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On Silver Chips Online, it's become a tendency for TechnoLogical blogs to reference the mighty influence of the internet and how it has shaped the way information is disseminated in our society, but how can you blame us? As we've embraced the age of the internet we've also stepped into unprecedented legal areas of the U.S. constitution that our founding fathers couldn't have foreseen: internet privacy, cyber bullying, phishing scams, piracy and distributed denial of service attacks, among other issues. The internet has created so many pressing issues in our lives that it has become impossible to ignore.One such issue is between Time Warner Cable and Google over developing fiber-optic networks for the American consumer. Over the last couple of years, Google has been developing a project called "Google Fiber" which would essentially provide high speed broadband internet at one gigabit per second for free. On Mar. 30, 2011, Google announced that Kansas City would be the first community where the new network would be tested and being that it's free service, it has been getting a lot of praise. Google wants to expand its fiber-optic network across all 50 states; however, cable companies such as Time Warner Cable are not pleased. At the Morgan Stanley Technology Conference on Feb. 27, Time Warner Cable's chief financial officer Irene Esteves made the claim that American consumers don't deserve the high speed internet of fiber-optic networks. "We're in the business of delivering what consumers want, and to stay a little ahead of what we think they will want," Esteves said. "We just don't see the need of delivering that to consumers."
However, this problem is not just rooted between Time Warner Cable and Google; it involves the millions of dissatisfied costumers of Time Warner Cable and the other cable companies that have been paying exorbitant prices for their internet for far too long. Cable companies such as Time Warner Cable and Comcast have regional monopolies over the consumers of America for broadband service and because the internet market is horrendously uncompetitive, they can hike up their prices and rake in profits.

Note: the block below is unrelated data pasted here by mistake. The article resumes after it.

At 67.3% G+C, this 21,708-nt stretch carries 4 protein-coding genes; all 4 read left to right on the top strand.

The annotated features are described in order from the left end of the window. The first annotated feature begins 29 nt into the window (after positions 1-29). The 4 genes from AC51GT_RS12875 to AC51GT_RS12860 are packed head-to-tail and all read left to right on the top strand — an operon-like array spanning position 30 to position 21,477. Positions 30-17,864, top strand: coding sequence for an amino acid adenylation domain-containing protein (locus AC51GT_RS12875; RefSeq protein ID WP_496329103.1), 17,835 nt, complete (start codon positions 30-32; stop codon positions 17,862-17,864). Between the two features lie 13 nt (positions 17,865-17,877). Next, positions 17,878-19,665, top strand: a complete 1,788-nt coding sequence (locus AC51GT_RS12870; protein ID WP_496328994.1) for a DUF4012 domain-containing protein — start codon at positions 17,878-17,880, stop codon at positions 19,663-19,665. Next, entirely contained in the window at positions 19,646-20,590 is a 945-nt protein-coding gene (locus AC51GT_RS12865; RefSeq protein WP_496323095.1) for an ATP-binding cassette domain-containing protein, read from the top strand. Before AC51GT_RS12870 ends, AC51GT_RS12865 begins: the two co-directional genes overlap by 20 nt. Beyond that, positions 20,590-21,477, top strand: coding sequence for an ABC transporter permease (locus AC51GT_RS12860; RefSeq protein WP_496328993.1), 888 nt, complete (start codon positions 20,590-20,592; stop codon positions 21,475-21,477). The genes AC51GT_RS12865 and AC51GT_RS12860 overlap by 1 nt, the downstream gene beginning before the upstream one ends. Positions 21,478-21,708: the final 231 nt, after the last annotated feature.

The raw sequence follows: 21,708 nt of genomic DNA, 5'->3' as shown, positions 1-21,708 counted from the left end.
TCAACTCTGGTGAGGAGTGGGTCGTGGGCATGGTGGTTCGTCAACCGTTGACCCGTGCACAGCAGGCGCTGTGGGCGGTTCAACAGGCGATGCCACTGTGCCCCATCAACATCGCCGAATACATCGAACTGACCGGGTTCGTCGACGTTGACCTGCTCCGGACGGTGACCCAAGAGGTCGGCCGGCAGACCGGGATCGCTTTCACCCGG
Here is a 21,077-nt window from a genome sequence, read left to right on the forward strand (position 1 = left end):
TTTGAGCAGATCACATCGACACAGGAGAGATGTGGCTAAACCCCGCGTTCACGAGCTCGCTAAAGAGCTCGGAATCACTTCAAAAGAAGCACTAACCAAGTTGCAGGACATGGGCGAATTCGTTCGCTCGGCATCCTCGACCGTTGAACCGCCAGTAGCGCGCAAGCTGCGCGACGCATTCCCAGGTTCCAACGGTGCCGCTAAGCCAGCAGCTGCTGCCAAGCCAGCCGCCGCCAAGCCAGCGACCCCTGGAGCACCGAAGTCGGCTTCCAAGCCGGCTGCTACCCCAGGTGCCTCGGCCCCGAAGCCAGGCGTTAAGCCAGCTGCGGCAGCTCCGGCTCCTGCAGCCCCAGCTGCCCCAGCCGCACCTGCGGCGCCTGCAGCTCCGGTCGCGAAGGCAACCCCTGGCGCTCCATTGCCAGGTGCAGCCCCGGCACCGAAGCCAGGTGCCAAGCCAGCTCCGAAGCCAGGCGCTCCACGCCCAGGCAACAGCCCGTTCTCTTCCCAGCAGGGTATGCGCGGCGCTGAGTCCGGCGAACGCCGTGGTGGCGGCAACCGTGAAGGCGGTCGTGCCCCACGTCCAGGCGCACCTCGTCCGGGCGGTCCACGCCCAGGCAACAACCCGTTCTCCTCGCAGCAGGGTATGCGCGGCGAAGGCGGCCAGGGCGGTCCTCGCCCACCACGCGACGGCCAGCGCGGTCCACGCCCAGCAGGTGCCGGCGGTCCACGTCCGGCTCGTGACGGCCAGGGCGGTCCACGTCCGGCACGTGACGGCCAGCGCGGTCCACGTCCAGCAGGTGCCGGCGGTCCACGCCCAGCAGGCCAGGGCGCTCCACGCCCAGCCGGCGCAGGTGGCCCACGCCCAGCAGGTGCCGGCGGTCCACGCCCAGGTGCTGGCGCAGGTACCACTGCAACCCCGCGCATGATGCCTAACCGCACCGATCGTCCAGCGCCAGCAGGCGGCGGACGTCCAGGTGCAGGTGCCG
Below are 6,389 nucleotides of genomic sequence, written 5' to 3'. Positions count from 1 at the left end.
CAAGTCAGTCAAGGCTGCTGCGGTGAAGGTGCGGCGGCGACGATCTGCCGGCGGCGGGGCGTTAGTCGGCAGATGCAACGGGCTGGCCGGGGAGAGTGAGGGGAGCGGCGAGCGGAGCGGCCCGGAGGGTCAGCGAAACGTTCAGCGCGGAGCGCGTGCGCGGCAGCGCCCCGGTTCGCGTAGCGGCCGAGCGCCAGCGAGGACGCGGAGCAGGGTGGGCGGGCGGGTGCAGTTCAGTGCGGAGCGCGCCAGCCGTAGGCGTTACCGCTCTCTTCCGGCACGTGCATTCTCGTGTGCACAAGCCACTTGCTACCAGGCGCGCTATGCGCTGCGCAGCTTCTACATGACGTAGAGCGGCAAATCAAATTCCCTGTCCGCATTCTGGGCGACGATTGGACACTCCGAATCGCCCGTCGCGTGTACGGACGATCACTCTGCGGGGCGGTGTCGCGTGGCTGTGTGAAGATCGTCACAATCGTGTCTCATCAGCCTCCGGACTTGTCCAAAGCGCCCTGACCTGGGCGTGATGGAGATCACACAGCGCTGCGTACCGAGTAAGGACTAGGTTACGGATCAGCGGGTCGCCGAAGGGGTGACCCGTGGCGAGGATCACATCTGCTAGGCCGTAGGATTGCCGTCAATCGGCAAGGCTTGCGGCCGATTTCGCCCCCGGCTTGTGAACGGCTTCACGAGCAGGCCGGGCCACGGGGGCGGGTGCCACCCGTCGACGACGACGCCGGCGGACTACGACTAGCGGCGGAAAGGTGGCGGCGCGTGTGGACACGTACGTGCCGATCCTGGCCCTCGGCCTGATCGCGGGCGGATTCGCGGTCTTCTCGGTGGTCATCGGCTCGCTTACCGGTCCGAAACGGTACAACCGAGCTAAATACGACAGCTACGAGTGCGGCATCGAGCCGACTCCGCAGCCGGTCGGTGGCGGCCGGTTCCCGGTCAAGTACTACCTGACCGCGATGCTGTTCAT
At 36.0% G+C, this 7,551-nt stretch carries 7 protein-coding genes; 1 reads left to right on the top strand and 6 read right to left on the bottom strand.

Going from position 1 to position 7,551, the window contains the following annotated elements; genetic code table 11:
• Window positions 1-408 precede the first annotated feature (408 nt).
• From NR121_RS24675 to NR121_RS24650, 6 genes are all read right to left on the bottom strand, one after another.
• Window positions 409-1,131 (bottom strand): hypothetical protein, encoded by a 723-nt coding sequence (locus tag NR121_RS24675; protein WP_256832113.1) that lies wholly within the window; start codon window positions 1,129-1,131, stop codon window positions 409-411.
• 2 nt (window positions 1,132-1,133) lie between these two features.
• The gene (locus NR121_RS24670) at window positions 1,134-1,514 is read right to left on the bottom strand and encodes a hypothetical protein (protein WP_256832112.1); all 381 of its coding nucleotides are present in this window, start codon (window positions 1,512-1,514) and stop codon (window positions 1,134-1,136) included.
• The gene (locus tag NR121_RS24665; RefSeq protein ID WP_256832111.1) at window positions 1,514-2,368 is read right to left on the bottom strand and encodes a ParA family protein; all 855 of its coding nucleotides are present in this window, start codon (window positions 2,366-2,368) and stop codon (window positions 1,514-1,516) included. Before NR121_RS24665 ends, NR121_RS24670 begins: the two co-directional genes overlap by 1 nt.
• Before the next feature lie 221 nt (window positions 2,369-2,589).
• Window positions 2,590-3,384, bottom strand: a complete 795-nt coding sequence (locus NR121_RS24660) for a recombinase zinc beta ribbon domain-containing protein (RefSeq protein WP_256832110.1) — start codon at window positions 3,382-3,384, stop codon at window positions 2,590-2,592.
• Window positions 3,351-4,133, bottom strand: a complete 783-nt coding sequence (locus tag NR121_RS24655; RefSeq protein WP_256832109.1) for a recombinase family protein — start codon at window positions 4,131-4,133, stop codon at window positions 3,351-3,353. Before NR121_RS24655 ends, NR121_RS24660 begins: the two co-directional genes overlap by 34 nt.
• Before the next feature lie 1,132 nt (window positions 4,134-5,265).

In addition, they also rely on lobbying power to leave the area of monetizing internet services mostly vague and unregulated. Most Americans see Comcast just as untrustworthy as BP, the oil company that spilled over 4.9 million barrels of oil in 2010, but unlike BP, which has a wealth of competitors such as Exxon and Shell, if only Comcast is provided in their area, they don't have a choice.
So, is Time Warner Cable the devil and Google the knight in shining armor? Not necessarily. As much as I would like to outdo the other articles in calling Time Warner Cable a detestable, draconian business conglomerate, Google is just as powerful as Time Warner Cable. Google is certainly more progressive in its belief in providing more high-speed internet, but that can also be as a result of the obvious weakness in the cable companies' business strategy that angers its customers. Free internet across all 50 states sounds nice, but as the company grows more omnipresent with its services such as Gmail and Google Adsense, it seems like Google wants to take over the world. Google Search Engine is a testament of how successful and universal Google Fiber might be, as with its lightning fast searches come pay per click advertisements and data mining. Not that I'm complaining since it is an excellent service, but it's good to be wary of good things that are handed down far too often.
In the next few months, it'll not only be interesting to see how Google's fiber-optic networks will be beating the traditional broadband of the cable companies, but also how Google will be quietly positioning itself to pounce on other markets.
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